#2

DO be on time but DON’T arrive before the reservation & expect to be seated. They are getting the restaurant ready for you and then eating their staff meal together just before opening. If you are early, take a walk and explore the neighborhood. If you are late, especially for the first seating, you’re putting the kitchen and the next seating in an unfair time crunch.

If you are in a busy or tiny eatery, DO be proactive and go to the bathroom first before being seated. Odds are that your neighbors will most likely have to stop eating & hold down wine glasses just to move the tables apart so you can be seated. They will not be thrilled to do it again 30 seconds after you sit down and realize you need to “go.”

#3

In France, there is a certain order & cadence to a meal that cannot be altered – this is biggest learning curve in general.

Know that the French DO slow down & enjoy each other’s company … their experience is about enjoying who is around their table just as much as the actual meal on their table.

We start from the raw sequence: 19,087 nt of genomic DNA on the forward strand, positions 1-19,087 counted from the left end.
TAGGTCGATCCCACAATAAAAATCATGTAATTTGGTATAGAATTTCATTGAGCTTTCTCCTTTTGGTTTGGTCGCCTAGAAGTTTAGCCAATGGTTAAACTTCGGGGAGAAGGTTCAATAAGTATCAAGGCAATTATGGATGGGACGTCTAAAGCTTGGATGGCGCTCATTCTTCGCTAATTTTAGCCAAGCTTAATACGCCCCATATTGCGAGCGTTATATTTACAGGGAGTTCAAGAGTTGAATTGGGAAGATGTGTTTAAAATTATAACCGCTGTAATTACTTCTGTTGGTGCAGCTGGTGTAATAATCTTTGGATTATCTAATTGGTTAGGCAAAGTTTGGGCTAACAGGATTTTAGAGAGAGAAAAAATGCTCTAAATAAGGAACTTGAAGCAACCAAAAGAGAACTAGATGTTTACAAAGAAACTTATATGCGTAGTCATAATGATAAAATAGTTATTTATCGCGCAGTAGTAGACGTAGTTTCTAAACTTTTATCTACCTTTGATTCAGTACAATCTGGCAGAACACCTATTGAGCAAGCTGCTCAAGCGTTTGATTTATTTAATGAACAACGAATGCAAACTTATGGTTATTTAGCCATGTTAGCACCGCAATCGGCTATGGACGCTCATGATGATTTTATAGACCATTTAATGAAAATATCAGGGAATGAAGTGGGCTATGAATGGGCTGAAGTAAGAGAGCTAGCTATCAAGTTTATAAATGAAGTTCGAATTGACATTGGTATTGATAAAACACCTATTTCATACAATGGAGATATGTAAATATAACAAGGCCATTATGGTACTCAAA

DO understand that the French DON’T dine out just to have something to eat & leave quickly. So DO expect your meal to take time. DON’T treat the meal as something to be hurried. A couple told me that they went to a restaurant and, “We knew we were breaking the etiquette, but we were too tired to eat a full meal on our first night, so we ordered just appetizers and can you believe they told us to leave?” Why yes, I can.

DO know the “rhythm” of a meal and DON’T ask them to rearrange it: entrée/starter, plat/main, cheese and/or dessert, coffee and the bill.

DON’T be a menu hog & hold your server hostage by asking them to translate the entire menu. There isn’t enough time to do this for each table and unfair to the other diners. You may be frustrated that they won’t translate the menu, but they are frustrated you expect them to be French teachers.

When I first came to Paris, I was attempting to translate each and every word on a chalkboard menu to make a perfect decision. The owner came over and said, “Madame, the other customers and the kitchen do not have time for your French lesson today!”  At the time I thought he was a total jerk. Today, he and I are still laughing about it.